Sunday, March 20, 2011

Dream of ID Requirement for Food

Dream of ID Requirement for Food
Michelle Collier
September 2005

I dreamed that in order to purchase groceries, you had to present your identification. At this time, you did not purchase your food at a regular grocery store like we do today, but rather you purchased it at a location that was assigned by the government.

Only people who had the proper identification were allowed to get food. Those who did not have identification were not allowed to get food. However, the workers who handed out the food were sympathizers and there was secret information that these sympathizers would allow people to purchase food without identification on certain days. It was like an underground resistance movement.

I had the sense that the people who did not have the proper identification were resisting the ID requirement. About this time I had a similar dream about requirements to purchase food but instead there were special machines installed within the grocery store where you were required to present identification.

2011 Update:

Bill advances requiring photo identification for food stamp purchases

By Dustin Hurst
March 17th, 2011
Food stamp recipients may soon be required to show identification
Food stamp recipients may soon be required to show identification

The House Commerce Committee approved a bill Thursday that would require those using federal food stamps to purchase groceries to show identification before doing so.

Rep. Christy Perry, R-Nampa, said that measure is meant to crack down on illegal sales of food stamps in Idaho. Perry told committee members that there are food stamp recipients who allow other people to use their food stamp debit cards and secret PIN numbers in exchange for some lesser amount of cash.

Leo Morales, legislative advisor for the Idaho Community Action Network, said the bill would unnecessarily shame food stamp recipients by forcing them to show identification, while other shoppers are not held to the same standard.

The bill, Morales argued, could also present difficulties for home-bound seniors who cannot obtain proper identification. “This bill, as written, could have some unintended consequences,” Morales said. “Home-bound elderly community members may have some problems with this law.”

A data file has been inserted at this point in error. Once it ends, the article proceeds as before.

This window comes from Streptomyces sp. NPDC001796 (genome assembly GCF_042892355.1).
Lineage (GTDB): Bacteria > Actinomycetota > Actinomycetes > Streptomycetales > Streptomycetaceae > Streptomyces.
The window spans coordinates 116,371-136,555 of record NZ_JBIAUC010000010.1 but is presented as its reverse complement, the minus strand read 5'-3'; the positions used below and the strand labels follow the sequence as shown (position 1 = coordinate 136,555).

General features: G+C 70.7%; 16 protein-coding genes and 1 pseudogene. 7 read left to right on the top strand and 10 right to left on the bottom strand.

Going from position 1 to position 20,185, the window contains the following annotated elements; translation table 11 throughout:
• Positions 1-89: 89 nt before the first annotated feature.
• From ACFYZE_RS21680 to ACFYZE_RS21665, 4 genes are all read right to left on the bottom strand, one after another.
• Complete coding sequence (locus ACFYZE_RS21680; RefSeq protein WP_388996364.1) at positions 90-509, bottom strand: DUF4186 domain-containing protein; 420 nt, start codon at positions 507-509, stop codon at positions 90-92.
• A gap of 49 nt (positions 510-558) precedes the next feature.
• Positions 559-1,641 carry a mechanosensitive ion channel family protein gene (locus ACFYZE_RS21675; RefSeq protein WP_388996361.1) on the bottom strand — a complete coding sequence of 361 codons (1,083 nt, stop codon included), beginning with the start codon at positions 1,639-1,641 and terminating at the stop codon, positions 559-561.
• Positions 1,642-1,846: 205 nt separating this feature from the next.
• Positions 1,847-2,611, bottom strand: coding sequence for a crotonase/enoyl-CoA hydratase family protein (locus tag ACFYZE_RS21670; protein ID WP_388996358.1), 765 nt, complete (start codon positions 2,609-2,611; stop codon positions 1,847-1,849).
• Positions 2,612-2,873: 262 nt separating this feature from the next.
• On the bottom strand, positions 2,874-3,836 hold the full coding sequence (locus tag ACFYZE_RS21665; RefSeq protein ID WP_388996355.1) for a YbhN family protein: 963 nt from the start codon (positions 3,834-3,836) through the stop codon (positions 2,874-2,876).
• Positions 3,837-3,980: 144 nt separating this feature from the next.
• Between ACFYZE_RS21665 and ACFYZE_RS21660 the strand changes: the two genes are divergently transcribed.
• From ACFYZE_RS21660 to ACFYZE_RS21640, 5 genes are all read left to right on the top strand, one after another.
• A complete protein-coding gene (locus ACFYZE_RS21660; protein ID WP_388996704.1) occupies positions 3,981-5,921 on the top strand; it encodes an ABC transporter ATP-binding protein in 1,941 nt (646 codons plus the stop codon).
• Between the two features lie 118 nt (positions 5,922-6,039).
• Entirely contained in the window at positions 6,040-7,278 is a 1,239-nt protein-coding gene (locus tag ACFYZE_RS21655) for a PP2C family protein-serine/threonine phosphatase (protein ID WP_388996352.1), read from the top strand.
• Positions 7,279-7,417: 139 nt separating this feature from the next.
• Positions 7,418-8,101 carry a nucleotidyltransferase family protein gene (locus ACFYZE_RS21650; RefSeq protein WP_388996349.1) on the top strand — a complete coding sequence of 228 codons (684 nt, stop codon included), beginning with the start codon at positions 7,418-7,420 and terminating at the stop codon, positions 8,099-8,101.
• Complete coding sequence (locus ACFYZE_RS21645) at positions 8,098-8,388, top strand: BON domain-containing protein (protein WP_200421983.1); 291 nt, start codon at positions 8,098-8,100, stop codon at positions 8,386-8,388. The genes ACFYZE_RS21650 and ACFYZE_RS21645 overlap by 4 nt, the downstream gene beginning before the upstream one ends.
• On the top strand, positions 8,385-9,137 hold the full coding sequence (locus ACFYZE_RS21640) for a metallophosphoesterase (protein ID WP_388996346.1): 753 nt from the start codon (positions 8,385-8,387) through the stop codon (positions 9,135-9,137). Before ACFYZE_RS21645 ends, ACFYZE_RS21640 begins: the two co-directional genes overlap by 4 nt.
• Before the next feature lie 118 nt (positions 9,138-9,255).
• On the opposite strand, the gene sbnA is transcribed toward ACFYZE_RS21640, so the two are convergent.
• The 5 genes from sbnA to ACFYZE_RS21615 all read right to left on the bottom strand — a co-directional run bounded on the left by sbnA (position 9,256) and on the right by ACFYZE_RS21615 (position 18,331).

Morales also pointed out that the state would be asking the grocery stores to perform the state’s job of detecting food stamp fraud.

Melanie Roper, legislative intern for Catholic Charities of Idaho, argued that immigrants new to the United States might have difficulty accessing food stamps. “Many refugees left their homes quickly without their belongings, and many arrive in the United States without photo identification,” said Roper.

Making it more difficult to access food stamps, Roper argued, hurts the poor, disabled, and elderly. “We believe all people should have access to food, particularly the vulnerable among us,” said Roper. “Having enough food to eat is a basic human right.”

In the end, the measure passed on a 7-2 tally, with Republicans supporting and Democrats opposing the bill. The measure now heads to the House floor.

Rep. Shirley Ringo, D-Moscow, said that she thinks the law would bring unneeded attention to those on the public assistance program. “I think this would single them out,” said Ringo, adding that she remembers the days when actual stamps were used to purchase food, meaning a lengthy process at cash registers. “I kind of felt sorry for them that so much attention had to be drawn to them.”

Federal law prohibits states from enacting regulations that would single out food stamp recipients. Perry said that making food stamp recipients stand in a separate line at the store would be illegal, but requiring identification prior to purchases would not be. Rep. Steve Thayn, R-Emmett, strongly suggested that Perry get a legal opinion to gauge the measure’s legitimacy.


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